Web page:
When photographer Zakaria Zainal went to Little India the day after the riot there a year ago, he was trying to make sense of how things had spiralled out of control in a neighbourhood he always thought was safe.
"I thought the best way was to ask people who were in the area what they saw and heard," said Mr Zakaria, 29.
He pieced together the stories of those living and working along Race Course Road, where a commotion among foreign workers had erupted into Singapore's first riot in more than 40 years.
Among them were the owner of an alcohol shop along Race Course Road, a restaurant staff member at a nearby restaurant and a worker from Tamil Nadu.
On Dec 8 last year, a foreign worker died under the wheels of a private bus, sparking the riot by about 300 men. Fifty- four responding officers and eight civilians were hurt, and 23 emergency vehicles were damaged, including five that were torched.
The eyewitness accounts and photographs of the 30 individuals have been condensed into a book, Riot Recollections, which was launched yesterday, ahead of the one- year anniversary of the riot.
Mr Zakaria roped in writer Prabhu Silvam, who also wanted to hear what those affected by the violence had to say, to help him out with the interviews.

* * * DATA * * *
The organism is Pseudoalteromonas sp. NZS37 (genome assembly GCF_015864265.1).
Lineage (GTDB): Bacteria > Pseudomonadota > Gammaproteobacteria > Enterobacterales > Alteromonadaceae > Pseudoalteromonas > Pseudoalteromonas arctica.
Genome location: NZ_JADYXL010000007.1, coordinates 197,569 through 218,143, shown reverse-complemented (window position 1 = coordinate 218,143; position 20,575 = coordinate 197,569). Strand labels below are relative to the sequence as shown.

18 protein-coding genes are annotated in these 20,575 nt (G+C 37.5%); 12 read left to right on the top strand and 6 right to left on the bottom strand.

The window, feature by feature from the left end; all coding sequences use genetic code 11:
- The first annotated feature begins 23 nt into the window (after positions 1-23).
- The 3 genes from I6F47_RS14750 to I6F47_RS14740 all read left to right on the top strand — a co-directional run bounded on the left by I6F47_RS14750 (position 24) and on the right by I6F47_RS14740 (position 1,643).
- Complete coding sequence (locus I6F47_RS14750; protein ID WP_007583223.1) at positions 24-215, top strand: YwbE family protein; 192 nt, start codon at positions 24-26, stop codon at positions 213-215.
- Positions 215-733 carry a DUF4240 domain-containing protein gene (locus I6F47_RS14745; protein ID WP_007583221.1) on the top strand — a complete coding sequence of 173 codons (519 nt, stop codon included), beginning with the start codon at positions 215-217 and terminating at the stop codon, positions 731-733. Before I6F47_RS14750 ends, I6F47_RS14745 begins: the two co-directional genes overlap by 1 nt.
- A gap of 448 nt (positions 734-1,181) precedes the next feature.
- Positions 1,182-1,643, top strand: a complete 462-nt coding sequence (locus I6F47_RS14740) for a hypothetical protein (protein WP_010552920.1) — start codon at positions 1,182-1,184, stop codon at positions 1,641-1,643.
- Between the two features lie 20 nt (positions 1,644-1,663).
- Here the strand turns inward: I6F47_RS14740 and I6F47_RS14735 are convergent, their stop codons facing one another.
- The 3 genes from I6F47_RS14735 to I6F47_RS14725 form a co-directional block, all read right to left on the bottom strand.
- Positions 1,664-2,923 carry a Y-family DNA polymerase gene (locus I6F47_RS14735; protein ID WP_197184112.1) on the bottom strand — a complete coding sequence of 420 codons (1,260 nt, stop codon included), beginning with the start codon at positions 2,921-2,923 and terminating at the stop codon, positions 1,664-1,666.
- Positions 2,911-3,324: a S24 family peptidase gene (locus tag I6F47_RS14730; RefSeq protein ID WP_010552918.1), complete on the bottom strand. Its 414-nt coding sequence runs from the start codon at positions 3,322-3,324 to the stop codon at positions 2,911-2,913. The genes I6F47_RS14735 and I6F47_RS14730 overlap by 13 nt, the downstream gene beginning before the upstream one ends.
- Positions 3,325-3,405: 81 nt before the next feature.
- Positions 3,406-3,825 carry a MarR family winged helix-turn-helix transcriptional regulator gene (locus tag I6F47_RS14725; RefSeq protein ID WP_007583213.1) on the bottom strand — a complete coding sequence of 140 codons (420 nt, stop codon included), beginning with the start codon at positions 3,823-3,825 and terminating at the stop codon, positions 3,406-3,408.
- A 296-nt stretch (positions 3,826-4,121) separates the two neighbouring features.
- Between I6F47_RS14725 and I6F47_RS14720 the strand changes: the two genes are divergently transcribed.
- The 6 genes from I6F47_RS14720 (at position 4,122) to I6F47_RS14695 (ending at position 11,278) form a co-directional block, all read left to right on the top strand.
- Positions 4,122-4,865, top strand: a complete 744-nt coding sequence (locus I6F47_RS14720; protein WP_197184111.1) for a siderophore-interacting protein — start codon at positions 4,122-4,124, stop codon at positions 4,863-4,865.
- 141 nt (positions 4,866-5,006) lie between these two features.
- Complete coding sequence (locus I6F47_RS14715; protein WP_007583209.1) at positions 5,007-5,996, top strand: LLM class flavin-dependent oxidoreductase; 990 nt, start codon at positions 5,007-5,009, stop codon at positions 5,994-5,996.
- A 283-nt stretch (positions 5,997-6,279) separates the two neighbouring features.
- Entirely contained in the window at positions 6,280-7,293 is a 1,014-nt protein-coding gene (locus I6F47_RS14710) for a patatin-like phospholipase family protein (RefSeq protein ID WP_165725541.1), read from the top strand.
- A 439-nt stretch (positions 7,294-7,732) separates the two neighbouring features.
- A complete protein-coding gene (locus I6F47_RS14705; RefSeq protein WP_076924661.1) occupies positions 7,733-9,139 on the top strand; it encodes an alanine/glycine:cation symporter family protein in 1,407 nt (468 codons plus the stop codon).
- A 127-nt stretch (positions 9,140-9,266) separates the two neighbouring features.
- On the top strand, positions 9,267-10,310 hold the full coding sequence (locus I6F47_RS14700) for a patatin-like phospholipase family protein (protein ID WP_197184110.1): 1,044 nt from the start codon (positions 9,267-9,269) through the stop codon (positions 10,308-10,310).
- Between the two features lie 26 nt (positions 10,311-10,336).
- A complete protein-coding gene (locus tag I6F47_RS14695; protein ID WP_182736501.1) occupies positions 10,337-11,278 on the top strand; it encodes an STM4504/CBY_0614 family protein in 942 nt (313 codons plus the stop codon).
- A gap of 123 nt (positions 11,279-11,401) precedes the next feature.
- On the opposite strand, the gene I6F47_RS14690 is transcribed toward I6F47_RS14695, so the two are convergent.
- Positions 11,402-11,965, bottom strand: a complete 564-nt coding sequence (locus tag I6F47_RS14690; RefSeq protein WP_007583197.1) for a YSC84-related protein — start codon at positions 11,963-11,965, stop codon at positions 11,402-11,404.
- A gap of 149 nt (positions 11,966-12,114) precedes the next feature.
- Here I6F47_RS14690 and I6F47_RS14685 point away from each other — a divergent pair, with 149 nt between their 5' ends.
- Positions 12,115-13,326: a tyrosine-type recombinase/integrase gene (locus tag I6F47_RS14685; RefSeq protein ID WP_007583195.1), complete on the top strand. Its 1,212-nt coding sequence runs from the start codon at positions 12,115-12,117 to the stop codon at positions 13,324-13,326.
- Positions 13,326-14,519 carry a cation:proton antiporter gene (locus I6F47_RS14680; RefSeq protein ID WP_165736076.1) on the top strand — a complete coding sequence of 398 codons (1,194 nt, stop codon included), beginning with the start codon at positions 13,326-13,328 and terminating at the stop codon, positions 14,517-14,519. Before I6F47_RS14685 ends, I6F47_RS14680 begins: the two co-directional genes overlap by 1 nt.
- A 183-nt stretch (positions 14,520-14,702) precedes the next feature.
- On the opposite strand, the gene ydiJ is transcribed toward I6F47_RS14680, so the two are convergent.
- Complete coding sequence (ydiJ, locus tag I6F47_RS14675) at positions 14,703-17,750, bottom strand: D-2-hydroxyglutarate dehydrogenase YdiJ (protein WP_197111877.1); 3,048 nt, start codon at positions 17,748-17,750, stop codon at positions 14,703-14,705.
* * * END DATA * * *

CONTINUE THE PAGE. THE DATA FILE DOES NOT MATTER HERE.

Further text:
"People tend to remember only the images of the burnt or overturned ambulances, but humans were involved too and we wanted to unearth the stories that probably never made it to print," said the 25-year-old who works in a publishing firm.
Both men pounded the streets in Little India almost every day for more than a month, and approached about 50 people.
In the end, only 30 agreed to be interviewed.
Mr Zakaria said: "Initially, they were a little cagey but opened up eventually when they realised that their stories added value to the narrative."
While the 80-page book is not a blow-by-blow account of what happened that night, Mr Zakaria hopes the personal stories will resonate with readers.
Riot Recollections will be available in major bookstores from tomorrow, and costs $22.23 before GST.
This article was first published on December 8, 2014.
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